The data comes amidst new reports that cybercriminals are using industry-standard encryption methods to enact attacks that bypass detection.
By Kat Jercich
November 16, 2020 09:58 AM
Source: Healthcare IT News
The U.S. Department of Health and Human Services released a snapshot this past week detailing breaches reported to the Office of Civil Rights in October.
In total, more than 2 million individuals had their records exposed by the 58 reported breaches, though it is possible that the same patients were affected by multiple incidents.
It’s worth noting that the Secretary must, by law, post breaches of unsecured protected health information affecting 500 or more individuals – meaning breaches affecting fewer than that were not listed.
WHY IT MATTERS
According to HHS, slightly more than a third of the breaches reported in October took place over email, and about 40% took place over a network server.
Three of the breaches occurred within an electronic medical record – including an incident at the Mayo Clinic involving a now-fired employee inappropriately accessing reportedly sensitive photographs.
Although the breaches were all reported in October, they did not all take place last month. The largest breach – affecting more than 800,000 patients of Luxottica of America Inc., which operates vision care facilities – appears to have occurred in August, according to suits filed against the company.
More details about each breach were not included in the HHS list. However, a 2020 State of Encrypted Attacks report published by the Zscaler ThreatLabZ research team this past week found that cybercriminals are using industry-standard encryption methods, paired with malware, to enact attacks that bypass detection.
“Cybercriminals have created sophisticated attack chains that start with an innocent-looking phishing email containing an exploit or hidden malware. If an unsuspecting user clicks, then the attack moves into the malware installation phase, and ultimately to the exfiltration of valuable corporate data,” wrote report authors.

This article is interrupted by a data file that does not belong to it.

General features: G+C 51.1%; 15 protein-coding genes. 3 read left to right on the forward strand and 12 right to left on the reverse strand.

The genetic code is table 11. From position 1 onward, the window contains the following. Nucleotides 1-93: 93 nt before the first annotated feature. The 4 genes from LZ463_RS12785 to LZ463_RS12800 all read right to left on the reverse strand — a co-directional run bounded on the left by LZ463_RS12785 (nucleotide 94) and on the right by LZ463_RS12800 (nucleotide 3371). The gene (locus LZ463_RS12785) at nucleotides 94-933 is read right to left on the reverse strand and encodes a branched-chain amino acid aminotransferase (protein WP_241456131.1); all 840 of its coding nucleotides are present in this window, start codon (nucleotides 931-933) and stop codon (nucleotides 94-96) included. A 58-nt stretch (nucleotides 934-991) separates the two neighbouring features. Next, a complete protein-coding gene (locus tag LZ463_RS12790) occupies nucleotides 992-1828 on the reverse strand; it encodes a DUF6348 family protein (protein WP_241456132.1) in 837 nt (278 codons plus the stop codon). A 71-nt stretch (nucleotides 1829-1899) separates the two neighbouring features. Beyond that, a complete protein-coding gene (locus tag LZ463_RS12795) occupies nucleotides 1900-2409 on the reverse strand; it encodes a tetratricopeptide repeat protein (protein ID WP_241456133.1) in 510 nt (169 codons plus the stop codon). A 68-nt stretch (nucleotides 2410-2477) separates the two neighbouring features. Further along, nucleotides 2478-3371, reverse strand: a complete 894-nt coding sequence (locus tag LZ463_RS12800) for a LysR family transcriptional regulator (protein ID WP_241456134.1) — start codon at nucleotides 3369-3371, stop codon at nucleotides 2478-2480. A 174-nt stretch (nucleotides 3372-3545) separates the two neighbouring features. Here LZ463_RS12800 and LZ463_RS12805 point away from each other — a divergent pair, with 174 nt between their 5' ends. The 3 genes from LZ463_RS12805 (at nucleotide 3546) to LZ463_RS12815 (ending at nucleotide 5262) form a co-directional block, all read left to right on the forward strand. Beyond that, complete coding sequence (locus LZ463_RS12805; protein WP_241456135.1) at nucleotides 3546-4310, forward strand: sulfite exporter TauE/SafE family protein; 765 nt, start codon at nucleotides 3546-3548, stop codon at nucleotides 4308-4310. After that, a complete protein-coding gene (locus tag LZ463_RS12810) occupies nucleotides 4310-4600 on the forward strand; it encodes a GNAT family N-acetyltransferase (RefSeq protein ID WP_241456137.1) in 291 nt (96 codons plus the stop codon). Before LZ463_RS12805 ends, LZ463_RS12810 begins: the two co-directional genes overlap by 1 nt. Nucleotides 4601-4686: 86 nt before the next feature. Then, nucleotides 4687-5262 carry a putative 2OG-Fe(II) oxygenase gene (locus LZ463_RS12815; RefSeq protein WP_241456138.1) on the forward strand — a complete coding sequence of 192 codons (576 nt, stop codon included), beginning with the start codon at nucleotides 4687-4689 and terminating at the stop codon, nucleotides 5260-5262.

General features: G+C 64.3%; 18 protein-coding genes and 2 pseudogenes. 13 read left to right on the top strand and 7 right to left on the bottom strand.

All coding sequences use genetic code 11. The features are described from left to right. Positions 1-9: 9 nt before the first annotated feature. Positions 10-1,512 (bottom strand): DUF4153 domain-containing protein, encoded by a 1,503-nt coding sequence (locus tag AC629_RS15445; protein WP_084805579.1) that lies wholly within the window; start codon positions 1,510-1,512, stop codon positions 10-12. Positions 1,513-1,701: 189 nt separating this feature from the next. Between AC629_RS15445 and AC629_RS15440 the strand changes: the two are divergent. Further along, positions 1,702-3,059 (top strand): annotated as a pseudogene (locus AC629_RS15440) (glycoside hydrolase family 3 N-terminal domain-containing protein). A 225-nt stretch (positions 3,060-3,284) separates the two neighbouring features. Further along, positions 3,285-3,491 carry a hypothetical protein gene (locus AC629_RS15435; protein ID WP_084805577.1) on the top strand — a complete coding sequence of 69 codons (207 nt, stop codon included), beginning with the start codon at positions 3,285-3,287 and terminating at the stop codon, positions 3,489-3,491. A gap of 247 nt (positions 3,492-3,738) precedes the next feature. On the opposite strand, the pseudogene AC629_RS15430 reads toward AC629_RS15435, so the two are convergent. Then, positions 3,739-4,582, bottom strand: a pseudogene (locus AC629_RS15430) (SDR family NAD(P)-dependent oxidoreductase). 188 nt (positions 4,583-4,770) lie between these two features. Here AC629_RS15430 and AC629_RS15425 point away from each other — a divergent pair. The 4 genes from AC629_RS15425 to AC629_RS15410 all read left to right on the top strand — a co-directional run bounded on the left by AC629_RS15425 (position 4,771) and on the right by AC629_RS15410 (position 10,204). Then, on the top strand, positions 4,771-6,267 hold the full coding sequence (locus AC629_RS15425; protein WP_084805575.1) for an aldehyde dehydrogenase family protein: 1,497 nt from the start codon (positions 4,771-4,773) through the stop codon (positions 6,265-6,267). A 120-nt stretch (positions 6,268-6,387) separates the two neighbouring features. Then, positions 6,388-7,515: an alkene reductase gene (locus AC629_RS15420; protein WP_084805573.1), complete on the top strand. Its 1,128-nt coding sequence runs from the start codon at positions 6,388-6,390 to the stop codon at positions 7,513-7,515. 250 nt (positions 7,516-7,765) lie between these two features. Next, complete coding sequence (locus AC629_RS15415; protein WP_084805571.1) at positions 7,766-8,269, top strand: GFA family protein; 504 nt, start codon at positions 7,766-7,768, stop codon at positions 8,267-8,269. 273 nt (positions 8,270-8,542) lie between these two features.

The team found a whopping 260% increase in SSL-based threats in the last nine months, with 1.6 billion identified and blocked threats specifically targeting the healthcare industry.
More than 30% of SSL-based attacks hide in collaboration services such as Google Drive of Dropbox. And ransomware is on the rise: the Zscaler team reports a 500% increase in ransomware attacks over encrypted channels since March 2020.
“A notable change in many of these ransomware family variants during the past year has been the addition of a data exfiltration feature. This new feature allows ransomware gangs to exfiltrate sensitive data from victims before encrypting the data. This exfiltrated data is like an insurance policy for attackers: even if the victim organization has good backups, they’ll pay the ransom to avoid having their data exposed,” wrote the report authors.
THE LARGER TREND
Cybercrime has taken on a renewed danger in the COVID-19 era, with already-strained hospital employees vulnerable to making mistakes such as clicking on phishing links in emails.
Meanwhile, HHS, along with the Federal Bureau of Investigations and the Cybersecurity Infrastructure and Security Agency, issued a bulletin late last month warning of “increased and imminent” cyber threats to hospitals.
“Ransomware attacks on our healthcare system may be the most dangerous cybersecurity threat we’ve ever seen in the United States,” said Charles Carmakal, chief technology officer of cybersecurity firm Mandiant, in a press statement.
ON THE RECORD
“The consequences [of a cyberattack] can be grave. If an attack happens in the middle of a surgery, whatever machines are being used could go down, forcing medical staff to fall back on manual methods,” said Juta Gurinaviciute, chief technology officer at NordVPN Teams, in a statement.
“MRI machines, ventilators, and some types of microscopes are computers too. Just like our laptops, those computers come with software that the developers have to support,” said Gurinaviciute. “When the machines become old and outdated, the people who made them might stop supporting them. That means that old software can become vulnerable to attacks.”
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